Enable Predefined Inbound Rules on Windows 8, Windows 7, Windows Vista, Windows Server 2012, Windows Server 2008, or Windows Server 2008 R2


Applies To: Windows Server 2012

Windows Firewall with Advanced Security includes many predefined rules for common networking roles and functions. When you install a new server role on a computer or enable a network feature on a client computer, the installer typically enables the rules required for that role instead of creating new ones. When deploying firewall rules to the computers on the network, you can take advantage of these predefined rules instead of creating new ones. Doing this helps to ensure consistency and accuracy, because the rules have been thoroughly tested and are ready for use.

Administrative credentials

To complete these procedures, you must be a member of the Domain Administrators group, or otherwise be delegated permissions to modify the GPOs.

To deploy predefined firewall rules that allow inbound network traffic for common network functions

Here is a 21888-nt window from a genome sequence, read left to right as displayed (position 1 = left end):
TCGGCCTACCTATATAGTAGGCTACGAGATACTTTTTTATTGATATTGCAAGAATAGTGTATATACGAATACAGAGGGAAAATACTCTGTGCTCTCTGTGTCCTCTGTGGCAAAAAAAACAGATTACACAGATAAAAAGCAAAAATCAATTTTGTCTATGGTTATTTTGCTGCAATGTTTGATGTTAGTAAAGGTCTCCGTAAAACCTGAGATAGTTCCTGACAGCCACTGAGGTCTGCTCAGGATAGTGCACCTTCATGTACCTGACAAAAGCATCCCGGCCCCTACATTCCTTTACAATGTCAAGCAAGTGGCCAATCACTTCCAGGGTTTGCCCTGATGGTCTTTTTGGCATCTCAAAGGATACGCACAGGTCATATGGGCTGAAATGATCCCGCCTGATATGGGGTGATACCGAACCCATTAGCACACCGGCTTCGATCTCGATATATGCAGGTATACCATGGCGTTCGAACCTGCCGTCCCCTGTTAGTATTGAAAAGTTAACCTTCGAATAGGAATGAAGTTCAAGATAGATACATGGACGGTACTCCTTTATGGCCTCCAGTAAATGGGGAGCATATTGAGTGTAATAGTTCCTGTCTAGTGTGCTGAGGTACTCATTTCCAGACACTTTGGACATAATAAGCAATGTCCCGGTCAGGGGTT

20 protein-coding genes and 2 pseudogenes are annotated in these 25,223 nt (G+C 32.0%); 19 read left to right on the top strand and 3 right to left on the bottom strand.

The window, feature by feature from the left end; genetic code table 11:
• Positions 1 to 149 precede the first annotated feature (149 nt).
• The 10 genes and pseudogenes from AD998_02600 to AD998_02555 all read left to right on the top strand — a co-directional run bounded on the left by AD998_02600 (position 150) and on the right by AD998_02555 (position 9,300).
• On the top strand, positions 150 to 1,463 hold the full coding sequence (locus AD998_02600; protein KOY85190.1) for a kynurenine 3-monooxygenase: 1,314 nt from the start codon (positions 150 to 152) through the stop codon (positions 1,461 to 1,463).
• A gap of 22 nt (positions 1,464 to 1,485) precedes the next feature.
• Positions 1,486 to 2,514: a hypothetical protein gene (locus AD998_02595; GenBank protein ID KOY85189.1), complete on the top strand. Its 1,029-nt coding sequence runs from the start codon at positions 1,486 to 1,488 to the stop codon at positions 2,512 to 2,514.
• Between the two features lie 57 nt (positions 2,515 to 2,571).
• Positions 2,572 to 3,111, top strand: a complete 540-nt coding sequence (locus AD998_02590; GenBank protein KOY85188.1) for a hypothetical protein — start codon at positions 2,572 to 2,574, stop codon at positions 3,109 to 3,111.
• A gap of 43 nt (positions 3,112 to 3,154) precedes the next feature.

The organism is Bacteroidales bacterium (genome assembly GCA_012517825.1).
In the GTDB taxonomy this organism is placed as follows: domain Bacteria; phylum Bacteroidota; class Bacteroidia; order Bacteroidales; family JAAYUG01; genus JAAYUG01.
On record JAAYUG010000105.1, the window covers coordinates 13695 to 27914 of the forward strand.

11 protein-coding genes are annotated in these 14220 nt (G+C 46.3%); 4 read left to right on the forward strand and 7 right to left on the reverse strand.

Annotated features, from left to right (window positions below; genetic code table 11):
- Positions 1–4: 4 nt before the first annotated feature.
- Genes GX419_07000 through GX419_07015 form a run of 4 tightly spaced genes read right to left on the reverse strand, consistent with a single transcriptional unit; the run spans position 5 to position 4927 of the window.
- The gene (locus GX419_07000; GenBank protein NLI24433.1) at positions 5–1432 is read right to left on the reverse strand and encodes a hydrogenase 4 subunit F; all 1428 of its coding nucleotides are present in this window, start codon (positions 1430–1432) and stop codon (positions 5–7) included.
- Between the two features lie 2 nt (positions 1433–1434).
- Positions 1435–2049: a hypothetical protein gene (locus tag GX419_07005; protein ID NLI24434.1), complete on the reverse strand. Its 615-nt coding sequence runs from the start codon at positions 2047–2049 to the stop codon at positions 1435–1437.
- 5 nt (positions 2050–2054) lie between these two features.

1. Open the Group Policy Management Console to Windows Firewall with Advanced Security.

  2. In the navigation pane, click Inbound Rules.

  3. Click Action, and then click New rule.

  4. On the Rule Type page of the New Inbound Rule Wizard, click Predefined, select the rule category from the list, and then click Next.

  5. On the Predefined Rules page, the list of rules defined in the group is displayed. By default, they are all selected. For rules that you do not want to deploy, clear the check boxes next to the rules, and then click Next.

  6. On the Action page, select Allow the connection, and then click Finish.

    The selected rules are added to the GPO and applied to the computers to which the GPO is assigned the next time Group Policy is refreshed.


    If this GPO is targeted at server computers running Windows Server 2008 that never move, consider modifying the rules to apply to all network location type profiles. This prevents an unexpected change in the applied rules if the network location type changes due to the installation of a new network card or the disconnection of an existing network card’s cable. A disconnected network card is automatically assigned to the Public network location type.

If you arrived at this page by clicking a link in a checklist, use your browser’s Back button to return to the checklist.